Ellen Axson Wilson to Woodrow Wilson


Ellen Axson Wilson to Woodrow Wilson


Wilson, Ellen Axson




1904 April 15


Ellen Axson Wilson writes her husband, and tells of visiting the Vatican and observing a papal procession.


Eleanor Wilson McAdoo Papers, University of California, Santa Barbara


Woodrow Wilson Presidential Library & Museum


Wilson, Woodrow, 1856-1924--Correspondence






next to the barrier so that there was no one between me & the procession. The pope was stopped for some time just beside me so that I had and opportunity to study his face—and very beautiful & noble one. I can’t say as much for the cardinals & bishops. The latter almost without exception looked like imbeciles & pigs! Some of the cardinals had rather interesting, keen, worldly-wise faces, and a stately bearing, reminding one of old Italian portraits,—and some of the young monks & priest had really ideal heads. The service,—Gregorian chants &c., was magnificent. The rest of the party had to stand & almost had the breath crushed out of them; yet they declare that they enjoyed it greatly! I felt ashamed to be faring so much better than the rest.

     That afternoon we took a general drive to get our first impression of the city. The next morning we spent with the Raphaels and in the afternoon we drove on the Appian Way, and went down into the catacomb of St. Calixtus. The drive was delightful and you can imagine how interesting. My taste in catacombs is very undeveloped—but it was fine to come out!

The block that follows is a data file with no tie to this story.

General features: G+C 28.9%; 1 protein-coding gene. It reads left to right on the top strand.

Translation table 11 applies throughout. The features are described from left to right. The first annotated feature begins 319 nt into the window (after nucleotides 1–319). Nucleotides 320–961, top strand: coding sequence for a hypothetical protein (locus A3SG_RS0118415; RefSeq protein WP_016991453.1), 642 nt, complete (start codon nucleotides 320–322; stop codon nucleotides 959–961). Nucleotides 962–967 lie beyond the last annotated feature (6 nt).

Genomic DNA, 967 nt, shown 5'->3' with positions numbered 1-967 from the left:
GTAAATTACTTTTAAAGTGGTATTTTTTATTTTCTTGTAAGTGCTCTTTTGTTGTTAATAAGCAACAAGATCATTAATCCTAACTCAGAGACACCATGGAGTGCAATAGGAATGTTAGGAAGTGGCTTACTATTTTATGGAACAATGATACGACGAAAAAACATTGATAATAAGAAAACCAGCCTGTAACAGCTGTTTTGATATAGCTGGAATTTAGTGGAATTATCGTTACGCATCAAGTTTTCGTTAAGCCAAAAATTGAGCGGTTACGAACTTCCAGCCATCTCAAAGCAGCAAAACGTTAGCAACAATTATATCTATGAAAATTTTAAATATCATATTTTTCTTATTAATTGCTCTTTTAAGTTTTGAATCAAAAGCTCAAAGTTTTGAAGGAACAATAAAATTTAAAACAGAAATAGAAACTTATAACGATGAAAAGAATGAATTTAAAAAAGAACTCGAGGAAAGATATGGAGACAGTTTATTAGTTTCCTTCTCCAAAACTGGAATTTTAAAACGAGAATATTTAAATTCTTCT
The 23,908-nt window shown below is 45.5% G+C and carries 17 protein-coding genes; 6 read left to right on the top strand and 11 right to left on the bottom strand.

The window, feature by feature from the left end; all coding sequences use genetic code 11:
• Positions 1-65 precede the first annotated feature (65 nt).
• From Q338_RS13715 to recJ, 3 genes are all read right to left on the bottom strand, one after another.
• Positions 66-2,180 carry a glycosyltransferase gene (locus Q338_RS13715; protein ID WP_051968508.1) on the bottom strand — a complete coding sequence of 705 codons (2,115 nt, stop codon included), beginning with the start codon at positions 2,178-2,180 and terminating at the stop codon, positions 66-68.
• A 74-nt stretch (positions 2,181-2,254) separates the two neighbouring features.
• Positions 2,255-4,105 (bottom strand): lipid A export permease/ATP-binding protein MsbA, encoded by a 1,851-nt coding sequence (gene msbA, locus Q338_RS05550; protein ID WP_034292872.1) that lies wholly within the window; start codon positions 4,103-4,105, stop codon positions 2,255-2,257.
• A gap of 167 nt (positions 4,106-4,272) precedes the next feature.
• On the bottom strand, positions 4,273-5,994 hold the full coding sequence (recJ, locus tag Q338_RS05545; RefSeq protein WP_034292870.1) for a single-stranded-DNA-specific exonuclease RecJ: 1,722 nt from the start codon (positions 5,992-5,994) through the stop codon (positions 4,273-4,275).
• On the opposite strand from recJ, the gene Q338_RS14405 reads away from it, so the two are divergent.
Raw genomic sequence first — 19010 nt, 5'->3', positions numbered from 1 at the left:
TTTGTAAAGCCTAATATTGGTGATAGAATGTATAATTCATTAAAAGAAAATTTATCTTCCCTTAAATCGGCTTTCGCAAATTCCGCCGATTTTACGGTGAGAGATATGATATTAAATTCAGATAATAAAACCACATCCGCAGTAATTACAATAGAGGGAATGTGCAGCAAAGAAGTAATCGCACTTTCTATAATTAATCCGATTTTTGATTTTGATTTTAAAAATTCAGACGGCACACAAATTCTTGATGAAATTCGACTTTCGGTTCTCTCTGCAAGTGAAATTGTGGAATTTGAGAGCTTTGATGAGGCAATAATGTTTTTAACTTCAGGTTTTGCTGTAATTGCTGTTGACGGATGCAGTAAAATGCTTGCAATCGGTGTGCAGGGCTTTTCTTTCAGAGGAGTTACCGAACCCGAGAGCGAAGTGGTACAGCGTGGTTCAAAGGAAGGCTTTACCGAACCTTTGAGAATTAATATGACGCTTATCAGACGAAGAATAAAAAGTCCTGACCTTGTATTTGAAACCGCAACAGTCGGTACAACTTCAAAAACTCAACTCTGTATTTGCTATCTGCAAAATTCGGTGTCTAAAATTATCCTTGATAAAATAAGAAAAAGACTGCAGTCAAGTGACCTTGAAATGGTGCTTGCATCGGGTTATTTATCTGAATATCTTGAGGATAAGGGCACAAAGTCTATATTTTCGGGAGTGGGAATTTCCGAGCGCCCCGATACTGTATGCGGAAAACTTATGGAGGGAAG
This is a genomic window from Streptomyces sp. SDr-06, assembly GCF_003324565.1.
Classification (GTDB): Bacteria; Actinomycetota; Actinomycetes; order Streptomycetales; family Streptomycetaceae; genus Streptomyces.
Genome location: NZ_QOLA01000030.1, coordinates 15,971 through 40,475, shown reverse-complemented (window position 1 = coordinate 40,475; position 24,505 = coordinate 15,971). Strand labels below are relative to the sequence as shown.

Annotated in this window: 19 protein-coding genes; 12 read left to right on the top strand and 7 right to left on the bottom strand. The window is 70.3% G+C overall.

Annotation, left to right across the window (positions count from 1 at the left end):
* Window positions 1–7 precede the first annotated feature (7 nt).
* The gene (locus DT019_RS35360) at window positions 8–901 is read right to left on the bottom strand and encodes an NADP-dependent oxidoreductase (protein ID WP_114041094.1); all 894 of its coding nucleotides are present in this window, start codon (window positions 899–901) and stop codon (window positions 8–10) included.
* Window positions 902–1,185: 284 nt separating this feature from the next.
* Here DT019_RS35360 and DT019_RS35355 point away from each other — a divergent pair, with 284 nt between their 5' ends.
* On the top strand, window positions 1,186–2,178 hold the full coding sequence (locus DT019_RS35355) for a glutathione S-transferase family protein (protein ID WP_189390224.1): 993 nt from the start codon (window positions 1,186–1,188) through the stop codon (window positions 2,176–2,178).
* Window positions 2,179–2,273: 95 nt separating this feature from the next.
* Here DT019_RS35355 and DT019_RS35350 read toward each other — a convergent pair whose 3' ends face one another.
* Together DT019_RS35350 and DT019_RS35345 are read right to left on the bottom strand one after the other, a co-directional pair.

Yesterday we spent the morning in the Sistine Chapel, and in the afternoon saw the Borghese collections and then drove about the Borghese park which is beautiful, and on the Pincian Hill, stopping atanother famous church on our way home.

     But I had best leave the diary style to Jessie who does it so much better. I read her last Sunday’s letter & was charmed! Don’t letter the children lose them.

     I have had no more letters as yet. I suppose they have gone to Paris. Two weeks now since we landed, so I hope my darling has got a letter. It is good to think that I will be sailing in six weeks now. Give my devoted love to all, and remember, dear love, that I am ever and always yours in every heart throb.


Original Format



Wilson, Woodrow, 1856-1924





Wilson, Ellen Axson, “Ellen Axson Wilson to Woodrow Wilson,” 1904 April 15, WWP19542, Eleanor Wilson McAdoo Collection at the University of California-Santa Barbara, Woodrow Wilson Presidential Library & Museum, Staunton, Virginia.